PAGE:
What was first thought to be a lost and found Pablo Picasso painting is now being dismissed as a fake.
Romanian officials said they may have recovered a Picasso painting stolen in a 2012 heist, after two men handed an unidentified artwork to the Dutch embassy in Bucharest.
But a novelist, who claims to have found the painting beneath a tree, now claims the work’s reappearance is part of an elaborate hoax.
“Tete d’Arlequin” was one of seven artworks snatched from the Kunsthal museum in Rotterdam, the Netherlands, six years ago. Romania’s anti-organized crime agency said in a
Sunday that it was “investigating the circumstances in which a Picasso-signed painting worth about 800,000 euros ($913,000) was found Saturday evening in Tulcea County.”
Netherlands National Police
However, writer Mira Feticu, who has previously penned a novel about the Kunsthal heist, described the alleged discovery as a ”
Dutch public broadcaster NOS that she received an anonymous letter alerting her to the painting’s whereabouts around 10 days ago. She claims to have subsequently unearthed a canvas in a forest in eastern Romania.
But Feticu said Sunday that she then received an email from two Belgian directors who admitted to tipping her off as part of a project called “True Copy,” according to reports. Images retweeted by Feticu appear to show her with what she at first believed to be the original Picasso canvas.
A website apparently connected to the Belgian pair
the project as a “performance” created “with a view to bringing back Picasso’s ‘Tête d’Arlequin.'” It references infamous Dutch forger, Geert Jan Jansen, explaining that the project “revolves around the life of a forger and the inherent question of the value of truth.”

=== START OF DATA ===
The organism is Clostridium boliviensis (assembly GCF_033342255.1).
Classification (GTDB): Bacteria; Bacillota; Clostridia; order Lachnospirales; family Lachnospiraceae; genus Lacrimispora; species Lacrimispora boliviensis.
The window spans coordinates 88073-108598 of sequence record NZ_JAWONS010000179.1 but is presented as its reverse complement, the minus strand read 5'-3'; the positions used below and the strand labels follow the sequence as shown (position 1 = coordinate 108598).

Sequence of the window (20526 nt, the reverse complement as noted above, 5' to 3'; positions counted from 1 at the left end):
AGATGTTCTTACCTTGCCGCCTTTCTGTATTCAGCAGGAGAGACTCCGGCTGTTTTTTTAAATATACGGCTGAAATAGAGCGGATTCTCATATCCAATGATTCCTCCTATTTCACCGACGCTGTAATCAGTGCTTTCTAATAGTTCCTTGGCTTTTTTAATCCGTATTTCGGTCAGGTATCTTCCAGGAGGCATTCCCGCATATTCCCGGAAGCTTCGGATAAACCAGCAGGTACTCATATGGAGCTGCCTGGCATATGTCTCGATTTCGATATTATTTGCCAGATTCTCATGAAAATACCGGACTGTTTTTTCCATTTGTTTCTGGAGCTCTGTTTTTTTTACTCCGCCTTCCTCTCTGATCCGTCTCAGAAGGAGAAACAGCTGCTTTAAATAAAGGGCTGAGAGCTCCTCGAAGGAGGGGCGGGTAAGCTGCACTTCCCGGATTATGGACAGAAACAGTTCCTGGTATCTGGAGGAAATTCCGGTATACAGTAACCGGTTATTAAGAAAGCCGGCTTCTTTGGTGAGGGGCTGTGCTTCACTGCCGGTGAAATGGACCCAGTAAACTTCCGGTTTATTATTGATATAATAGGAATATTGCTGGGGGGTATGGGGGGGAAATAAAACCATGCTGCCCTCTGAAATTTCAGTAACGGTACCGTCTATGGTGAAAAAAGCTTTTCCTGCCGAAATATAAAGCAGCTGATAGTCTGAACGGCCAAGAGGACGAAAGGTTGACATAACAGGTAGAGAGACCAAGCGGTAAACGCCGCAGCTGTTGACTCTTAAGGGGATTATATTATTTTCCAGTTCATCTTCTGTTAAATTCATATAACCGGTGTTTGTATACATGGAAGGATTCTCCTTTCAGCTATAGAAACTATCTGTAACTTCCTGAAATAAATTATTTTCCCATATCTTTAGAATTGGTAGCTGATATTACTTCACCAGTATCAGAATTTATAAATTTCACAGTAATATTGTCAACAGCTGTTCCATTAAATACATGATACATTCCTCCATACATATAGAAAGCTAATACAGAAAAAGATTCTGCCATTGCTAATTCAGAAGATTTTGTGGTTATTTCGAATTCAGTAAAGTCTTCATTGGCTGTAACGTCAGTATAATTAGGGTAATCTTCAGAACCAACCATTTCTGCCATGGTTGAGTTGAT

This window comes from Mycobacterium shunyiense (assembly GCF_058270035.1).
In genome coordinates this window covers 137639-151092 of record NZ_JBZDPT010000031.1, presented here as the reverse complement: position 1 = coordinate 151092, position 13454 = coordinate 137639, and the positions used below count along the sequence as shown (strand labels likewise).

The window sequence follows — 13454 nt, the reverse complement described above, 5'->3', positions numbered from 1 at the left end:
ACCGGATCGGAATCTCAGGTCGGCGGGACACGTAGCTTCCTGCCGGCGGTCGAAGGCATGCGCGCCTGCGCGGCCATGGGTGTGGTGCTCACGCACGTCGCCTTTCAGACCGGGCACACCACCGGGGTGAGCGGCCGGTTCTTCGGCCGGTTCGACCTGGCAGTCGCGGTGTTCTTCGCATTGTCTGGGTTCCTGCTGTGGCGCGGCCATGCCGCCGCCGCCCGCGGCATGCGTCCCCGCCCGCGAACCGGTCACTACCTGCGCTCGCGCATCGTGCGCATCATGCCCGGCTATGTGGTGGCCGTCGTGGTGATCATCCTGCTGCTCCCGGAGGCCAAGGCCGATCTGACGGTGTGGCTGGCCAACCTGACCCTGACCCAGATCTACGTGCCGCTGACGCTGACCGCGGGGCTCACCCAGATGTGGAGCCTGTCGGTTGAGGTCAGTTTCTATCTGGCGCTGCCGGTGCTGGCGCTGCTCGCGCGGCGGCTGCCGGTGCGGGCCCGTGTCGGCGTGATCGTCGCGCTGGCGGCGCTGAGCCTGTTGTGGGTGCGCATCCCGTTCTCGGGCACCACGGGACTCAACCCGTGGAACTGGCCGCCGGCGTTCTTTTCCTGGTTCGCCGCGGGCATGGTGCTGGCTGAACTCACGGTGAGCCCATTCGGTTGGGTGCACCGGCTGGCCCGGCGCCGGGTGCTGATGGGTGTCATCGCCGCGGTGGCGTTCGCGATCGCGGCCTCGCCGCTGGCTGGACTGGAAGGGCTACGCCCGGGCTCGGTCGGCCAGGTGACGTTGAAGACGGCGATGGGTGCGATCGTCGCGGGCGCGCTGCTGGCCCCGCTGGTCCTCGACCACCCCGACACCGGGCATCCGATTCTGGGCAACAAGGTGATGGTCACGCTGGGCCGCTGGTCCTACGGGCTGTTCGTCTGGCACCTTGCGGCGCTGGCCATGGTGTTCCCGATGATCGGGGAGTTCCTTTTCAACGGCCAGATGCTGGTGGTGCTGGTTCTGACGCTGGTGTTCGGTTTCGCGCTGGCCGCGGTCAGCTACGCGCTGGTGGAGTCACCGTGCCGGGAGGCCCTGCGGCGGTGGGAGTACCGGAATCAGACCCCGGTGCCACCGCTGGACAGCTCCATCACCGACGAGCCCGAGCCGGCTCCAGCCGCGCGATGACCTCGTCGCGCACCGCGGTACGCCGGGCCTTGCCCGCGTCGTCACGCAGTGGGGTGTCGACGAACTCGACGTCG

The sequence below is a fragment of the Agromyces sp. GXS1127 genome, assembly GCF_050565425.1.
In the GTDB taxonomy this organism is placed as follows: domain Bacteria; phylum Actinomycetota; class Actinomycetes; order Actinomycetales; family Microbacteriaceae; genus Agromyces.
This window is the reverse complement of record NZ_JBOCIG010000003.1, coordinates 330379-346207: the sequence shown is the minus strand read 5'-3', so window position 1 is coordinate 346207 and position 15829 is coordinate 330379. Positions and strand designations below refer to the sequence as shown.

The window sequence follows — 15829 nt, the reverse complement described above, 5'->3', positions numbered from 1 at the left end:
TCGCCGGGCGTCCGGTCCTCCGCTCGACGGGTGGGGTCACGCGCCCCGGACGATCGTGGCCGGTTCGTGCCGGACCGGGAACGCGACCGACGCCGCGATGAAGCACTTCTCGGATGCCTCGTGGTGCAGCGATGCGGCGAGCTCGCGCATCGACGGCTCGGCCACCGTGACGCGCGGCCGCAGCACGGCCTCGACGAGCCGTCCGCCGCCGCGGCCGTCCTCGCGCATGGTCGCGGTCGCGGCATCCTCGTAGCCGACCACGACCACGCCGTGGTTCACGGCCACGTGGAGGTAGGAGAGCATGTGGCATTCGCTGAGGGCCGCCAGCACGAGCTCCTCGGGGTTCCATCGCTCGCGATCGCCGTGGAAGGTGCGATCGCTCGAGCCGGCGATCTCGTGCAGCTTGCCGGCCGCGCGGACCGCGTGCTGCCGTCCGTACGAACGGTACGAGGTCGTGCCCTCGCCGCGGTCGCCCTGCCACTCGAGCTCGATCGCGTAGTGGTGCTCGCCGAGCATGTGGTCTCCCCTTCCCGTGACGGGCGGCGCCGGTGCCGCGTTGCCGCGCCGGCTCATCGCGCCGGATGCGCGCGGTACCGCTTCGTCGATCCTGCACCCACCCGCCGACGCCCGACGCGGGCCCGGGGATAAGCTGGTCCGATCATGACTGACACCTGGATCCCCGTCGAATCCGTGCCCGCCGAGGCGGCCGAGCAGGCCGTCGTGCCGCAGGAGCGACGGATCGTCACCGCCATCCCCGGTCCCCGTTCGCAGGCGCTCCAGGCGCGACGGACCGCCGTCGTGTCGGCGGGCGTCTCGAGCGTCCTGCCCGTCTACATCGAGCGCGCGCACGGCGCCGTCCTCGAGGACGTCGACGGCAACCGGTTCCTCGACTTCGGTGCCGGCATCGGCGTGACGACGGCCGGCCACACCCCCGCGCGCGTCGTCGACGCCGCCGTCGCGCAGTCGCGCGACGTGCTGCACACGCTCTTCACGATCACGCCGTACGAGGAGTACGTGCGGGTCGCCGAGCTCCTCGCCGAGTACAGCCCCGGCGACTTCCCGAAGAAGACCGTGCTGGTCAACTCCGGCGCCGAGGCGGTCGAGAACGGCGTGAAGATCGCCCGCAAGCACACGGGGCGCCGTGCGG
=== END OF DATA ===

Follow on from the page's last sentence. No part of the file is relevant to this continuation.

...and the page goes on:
The site goes on to list a number of news stories reporting the alleged discovery. A representative for the duo declined CNN’s request for comment.
The Kunsthal raid shook the art world in 2012, and Romanian prosecutors valued the total haul at
18 million euros
($21 million). The thieves are believed to have entered through a back door, with security camera footage appearing to show them carrying out the paintings minutes later.
Picasso’s “Tete d’Arlequin” was stolen as part of the Kunsthal art raid.
Other items stolen in the heist included Henri Matisse’s “La Liseuse en Blanc et Jaune” and Monet’s paintings “Waterloo Bridge, London” and “Charing Cross Bridge, London.” Works by Paul Gauguin, Lucian Freud and Meijer de Haan also went missing in the raid.
A statement from the museum
at the time
said the artworks belonged to a private collection.
The Kunsthal museum in Rotterdam a day after seven artworks were stolen in a heist. A painting by Henri Matisse was once displayed in the empy space pictured. Credit: ROBIN UTRECHT/AFP/AFP/Getty Images
In 2013, four Romanians were convicted in connection with heist and
to reimburse insurers the full 18 million euros. Ringleader Radu Dogaru was also sentenced to six years in prison, although none of the missing paintings were ever recovered.
Dogaru’s mother, who was handed a two-year sentence for her role in the raid, claimed that she had burned the paintings to protect her son when police searched her village. Museum officials in Romania appeared to support her version of events, announcing that traces of paint and canvas had been
in the woman’s oven.
her initial claims in court, giving rise to hopes that some of the paintings may yet be recovered.
Sunday’s statement by Romanian authorities said that efforts to authenticate the artwork are underway. Director of the Kunsthal, Emily Ansenk, said that the museum was still waiting for news on the investigation, though she expressed support for the Belgian duo.
“We are firm believers in artistic freedom, even when it concerns such a sensitive subject for us, and we hope that the (directors) reached their intended goal with this initiative,” she said in an email to CNN. “That said, we would have found it even better if the work by Picasso had actually been found undamaged.”
Mira Feticu and Romania’s anti-organized crime agency did not respond to CNN’s requests for comment.